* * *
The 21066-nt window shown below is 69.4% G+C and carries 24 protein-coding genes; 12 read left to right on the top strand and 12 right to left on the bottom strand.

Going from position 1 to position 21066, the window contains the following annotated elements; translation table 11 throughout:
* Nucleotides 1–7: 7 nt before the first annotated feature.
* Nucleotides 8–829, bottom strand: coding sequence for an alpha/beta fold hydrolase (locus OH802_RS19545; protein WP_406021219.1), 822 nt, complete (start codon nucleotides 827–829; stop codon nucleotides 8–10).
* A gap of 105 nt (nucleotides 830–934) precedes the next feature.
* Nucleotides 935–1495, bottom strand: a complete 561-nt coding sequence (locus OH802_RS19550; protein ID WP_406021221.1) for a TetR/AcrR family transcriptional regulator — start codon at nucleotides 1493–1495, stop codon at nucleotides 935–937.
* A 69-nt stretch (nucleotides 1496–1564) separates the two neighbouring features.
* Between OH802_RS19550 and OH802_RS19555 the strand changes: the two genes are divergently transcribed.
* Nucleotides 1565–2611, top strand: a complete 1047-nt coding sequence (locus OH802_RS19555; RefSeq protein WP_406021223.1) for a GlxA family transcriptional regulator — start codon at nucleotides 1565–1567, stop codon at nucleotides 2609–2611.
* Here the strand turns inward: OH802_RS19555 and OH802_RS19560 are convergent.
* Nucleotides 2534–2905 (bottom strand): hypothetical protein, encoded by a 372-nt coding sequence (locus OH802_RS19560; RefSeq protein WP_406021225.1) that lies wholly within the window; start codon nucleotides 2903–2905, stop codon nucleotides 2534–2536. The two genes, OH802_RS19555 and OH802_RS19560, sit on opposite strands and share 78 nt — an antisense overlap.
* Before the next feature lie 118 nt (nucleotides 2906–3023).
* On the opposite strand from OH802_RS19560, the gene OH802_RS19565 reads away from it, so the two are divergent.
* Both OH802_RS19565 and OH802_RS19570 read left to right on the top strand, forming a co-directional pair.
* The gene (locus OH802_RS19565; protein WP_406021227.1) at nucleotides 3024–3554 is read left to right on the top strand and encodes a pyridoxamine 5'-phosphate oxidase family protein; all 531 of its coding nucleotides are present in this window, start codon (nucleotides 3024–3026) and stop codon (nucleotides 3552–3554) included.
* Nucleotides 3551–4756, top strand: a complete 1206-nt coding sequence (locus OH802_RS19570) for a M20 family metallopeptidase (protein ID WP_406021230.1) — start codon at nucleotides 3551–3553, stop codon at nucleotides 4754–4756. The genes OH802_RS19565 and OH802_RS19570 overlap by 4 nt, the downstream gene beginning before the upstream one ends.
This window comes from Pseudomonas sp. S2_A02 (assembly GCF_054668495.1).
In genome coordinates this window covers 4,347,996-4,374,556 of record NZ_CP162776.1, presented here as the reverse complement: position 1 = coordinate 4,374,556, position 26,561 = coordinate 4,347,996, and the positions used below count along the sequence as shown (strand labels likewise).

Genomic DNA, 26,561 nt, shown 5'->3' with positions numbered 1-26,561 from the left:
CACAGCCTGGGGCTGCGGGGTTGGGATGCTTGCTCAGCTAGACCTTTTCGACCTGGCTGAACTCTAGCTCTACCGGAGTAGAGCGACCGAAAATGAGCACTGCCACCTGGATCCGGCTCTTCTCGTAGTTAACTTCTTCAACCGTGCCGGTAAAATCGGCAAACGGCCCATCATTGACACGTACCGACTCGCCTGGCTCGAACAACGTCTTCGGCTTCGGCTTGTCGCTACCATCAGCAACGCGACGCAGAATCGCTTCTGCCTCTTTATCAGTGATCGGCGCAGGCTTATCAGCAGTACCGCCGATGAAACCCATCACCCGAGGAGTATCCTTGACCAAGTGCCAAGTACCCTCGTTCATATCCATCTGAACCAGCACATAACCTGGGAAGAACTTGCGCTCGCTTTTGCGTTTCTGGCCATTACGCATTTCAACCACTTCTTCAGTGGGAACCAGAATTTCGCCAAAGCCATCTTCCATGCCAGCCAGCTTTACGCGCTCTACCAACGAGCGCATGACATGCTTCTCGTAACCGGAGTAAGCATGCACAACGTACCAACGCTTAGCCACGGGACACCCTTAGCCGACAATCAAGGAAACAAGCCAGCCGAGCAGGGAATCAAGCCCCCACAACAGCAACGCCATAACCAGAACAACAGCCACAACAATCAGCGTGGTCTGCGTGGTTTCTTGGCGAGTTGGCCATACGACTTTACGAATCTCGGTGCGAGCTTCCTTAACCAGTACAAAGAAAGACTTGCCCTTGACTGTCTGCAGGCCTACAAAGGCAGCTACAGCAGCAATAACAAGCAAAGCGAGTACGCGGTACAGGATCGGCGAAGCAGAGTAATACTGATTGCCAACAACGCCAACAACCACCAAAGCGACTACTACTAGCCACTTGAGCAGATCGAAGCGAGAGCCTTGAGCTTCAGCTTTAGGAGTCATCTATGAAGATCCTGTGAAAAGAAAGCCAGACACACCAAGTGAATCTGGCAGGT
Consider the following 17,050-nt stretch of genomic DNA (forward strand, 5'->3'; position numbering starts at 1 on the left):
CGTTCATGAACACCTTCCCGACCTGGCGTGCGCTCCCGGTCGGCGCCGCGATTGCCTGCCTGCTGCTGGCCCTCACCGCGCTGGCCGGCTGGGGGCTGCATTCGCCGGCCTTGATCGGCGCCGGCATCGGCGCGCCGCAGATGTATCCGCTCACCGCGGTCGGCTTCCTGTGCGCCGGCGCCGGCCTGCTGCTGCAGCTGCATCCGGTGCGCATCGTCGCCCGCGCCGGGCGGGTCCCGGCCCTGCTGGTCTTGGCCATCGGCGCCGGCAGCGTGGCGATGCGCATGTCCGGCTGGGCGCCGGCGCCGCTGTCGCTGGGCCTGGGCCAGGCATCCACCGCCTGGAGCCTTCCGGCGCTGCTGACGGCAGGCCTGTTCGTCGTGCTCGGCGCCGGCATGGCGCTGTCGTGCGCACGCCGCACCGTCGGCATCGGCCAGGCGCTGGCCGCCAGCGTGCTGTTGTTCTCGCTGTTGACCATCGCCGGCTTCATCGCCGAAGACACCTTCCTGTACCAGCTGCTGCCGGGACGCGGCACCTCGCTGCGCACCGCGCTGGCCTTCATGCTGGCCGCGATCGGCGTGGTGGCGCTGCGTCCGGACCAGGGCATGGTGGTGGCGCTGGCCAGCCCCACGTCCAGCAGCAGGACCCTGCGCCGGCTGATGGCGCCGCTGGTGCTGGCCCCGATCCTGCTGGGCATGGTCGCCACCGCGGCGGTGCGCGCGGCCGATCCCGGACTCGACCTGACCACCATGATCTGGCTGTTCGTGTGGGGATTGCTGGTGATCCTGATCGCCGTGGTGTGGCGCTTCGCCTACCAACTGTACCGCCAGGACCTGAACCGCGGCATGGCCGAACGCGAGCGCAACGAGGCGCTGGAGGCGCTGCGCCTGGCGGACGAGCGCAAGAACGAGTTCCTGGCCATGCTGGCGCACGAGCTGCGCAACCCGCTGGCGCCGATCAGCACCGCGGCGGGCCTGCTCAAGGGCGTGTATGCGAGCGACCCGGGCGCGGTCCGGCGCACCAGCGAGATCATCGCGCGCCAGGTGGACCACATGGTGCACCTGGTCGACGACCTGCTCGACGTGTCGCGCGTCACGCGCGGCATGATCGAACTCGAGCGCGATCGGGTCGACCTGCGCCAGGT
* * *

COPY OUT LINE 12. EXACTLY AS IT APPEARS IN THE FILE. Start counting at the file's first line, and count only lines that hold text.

* Before the next feature lie 118 nt (nucleotides 2906–3023).